6. Consider the "more the merrier " rule: The last time that we cruised with friends, they brought their Au Pair with them to keep an eye on their three year old. It was probably the best $500 that they ever spent. They were able to hang with their older kids while still having great family time with the little one. You may also want to barter with grandmas, aunts, nieces etc. Invite them to sail along with you if they agree to babysit a little bit. I've also found that traveling with friends means that my kids are more entertained and I get more "Japolina Time" to relax . Furthermore, once you book, your teens may just find out through social media that their friends are booked on the same trip! On one of our recent cruises, there were five other kids (from three different families) that my kids knew. We barely saw our kids all week which might have been a good thing.
7. Spring for travel insurance: Your health insurance may not cover you onboard or in foreign countries. You can buy a policy for a few bucks that not only allows you to cancel your cruise if someone in your immediate family gets sick before you go but also if someone gets sick while onboard. Cruise ships have medical clinics onboard but they can't handle everything so if you have to get (g-d forbid) airlifted off, you will want to be covered. On one of my cruises, my friend's daughter broke her leg while ice-skating on the first day at sea. My friend did not purchase travel insurance and was in for lots of money to the cruise ship medical center for the x-rays, cast & treatment. It made a bad situation worse. You can purchase insurance through your cruise line. I always buy it through www.insuremytrip.com as it is much cheaper. By the way, the cruise line could not have been nicer to my friend and her daughter for the rest of the trip.
8. Pack like you're going to a five star hotel on the moon: What I mean is that if you forget something, you may either have to go without it or pay through the nose for it. Unlike traveling on land, there is no Target or Walmart at sea. If someone forgets their flip flops or sunglasses , you will be paying five start hotel gift store prices to buy them onboard. Make a good list and be sure to pack an emergency/first aid kit with thermometer, baby tylenol, etc. Hopefully you won't have to use it but if you do, you'll be happy that you have it.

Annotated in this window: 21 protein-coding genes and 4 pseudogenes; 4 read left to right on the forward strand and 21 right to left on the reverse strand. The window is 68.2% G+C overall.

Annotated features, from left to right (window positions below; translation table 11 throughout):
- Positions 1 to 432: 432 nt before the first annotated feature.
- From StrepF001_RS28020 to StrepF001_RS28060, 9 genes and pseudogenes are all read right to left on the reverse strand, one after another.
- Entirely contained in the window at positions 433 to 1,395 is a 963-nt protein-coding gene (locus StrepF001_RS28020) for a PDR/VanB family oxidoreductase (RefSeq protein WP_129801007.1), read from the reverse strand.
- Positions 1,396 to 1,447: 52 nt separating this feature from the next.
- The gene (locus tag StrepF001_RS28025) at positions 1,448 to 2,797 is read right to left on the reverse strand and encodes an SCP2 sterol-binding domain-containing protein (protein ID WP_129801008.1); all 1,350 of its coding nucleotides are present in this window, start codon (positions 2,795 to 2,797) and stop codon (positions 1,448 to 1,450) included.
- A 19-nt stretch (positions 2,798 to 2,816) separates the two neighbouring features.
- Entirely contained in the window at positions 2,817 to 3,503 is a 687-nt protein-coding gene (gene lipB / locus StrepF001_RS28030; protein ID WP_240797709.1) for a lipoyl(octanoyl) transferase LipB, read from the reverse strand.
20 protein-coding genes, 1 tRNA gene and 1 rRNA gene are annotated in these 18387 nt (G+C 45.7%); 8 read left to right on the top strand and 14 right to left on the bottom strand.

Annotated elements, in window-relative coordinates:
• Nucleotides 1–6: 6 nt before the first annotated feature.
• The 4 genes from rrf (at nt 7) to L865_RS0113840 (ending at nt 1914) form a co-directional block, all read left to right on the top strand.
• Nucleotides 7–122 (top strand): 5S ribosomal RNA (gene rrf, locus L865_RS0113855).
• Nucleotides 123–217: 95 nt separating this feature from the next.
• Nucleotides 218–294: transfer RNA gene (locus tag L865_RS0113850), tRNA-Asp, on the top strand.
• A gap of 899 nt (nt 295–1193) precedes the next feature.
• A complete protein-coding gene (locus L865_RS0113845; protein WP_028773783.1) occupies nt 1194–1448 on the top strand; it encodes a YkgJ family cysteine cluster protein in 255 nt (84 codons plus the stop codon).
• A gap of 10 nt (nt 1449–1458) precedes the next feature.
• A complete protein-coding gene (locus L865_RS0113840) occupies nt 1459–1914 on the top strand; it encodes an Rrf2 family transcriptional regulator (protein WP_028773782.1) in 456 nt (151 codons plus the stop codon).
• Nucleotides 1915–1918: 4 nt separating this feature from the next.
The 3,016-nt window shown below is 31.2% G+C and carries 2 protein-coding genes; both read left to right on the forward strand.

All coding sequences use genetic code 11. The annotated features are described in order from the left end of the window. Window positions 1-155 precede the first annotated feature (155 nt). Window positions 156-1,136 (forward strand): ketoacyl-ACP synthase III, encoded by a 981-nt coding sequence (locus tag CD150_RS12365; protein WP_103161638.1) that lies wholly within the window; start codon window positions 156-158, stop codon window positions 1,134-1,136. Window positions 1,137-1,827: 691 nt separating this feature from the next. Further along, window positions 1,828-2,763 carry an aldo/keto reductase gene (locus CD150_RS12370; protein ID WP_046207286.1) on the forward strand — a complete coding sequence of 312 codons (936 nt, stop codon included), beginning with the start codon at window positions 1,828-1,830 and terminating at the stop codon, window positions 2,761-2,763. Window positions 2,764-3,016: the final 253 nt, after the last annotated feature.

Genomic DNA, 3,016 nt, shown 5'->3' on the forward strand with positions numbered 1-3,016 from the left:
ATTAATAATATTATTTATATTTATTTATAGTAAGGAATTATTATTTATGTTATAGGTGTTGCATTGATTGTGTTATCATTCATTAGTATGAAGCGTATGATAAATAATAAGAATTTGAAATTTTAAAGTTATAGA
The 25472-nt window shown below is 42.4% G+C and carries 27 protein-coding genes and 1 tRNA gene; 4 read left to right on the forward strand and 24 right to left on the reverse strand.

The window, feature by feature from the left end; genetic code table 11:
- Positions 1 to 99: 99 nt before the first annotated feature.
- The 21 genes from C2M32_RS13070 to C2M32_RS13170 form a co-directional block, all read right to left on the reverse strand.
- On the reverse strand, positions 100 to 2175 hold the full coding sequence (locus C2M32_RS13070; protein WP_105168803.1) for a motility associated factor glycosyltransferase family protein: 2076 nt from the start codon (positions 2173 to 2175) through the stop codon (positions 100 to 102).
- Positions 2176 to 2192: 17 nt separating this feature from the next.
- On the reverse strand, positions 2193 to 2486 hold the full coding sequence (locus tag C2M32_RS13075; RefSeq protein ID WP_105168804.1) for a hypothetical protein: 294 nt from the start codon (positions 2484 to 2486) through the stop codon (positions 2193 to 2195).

9. Decide ahead of time whether you are going to let your kids wander without you: During those tween years, I usually let my kids traverse a ship without me but had either walkie talkies or post it notes. I made sure that everyone had a working, waterproof watch and had to let me know where they were going and what time they were going to be back. Walkie talkies don't always work onboard so we had post-it notes. They had to put a post-it note on the mirror in the room which said what time they left and where they were headed. If they wanted to go somewhere else, they had to come back and change the note. It worked great for me.
10. Have a set of rules written before you go: Besides my post-it note rules, when I cruised with tweens and teens, I had a written set of rules that were handed out to everyone before we set sail. No, I'm not a neurotic drill sergeant and I never hand out lists of anything on land but I saw this on the internet and thought it was a great idea. Rules included "no going into anyone else's cabin, no going into any crew area, no sitting on railings, etc"
Did I forget anything? What are your top tips for cruising with kids?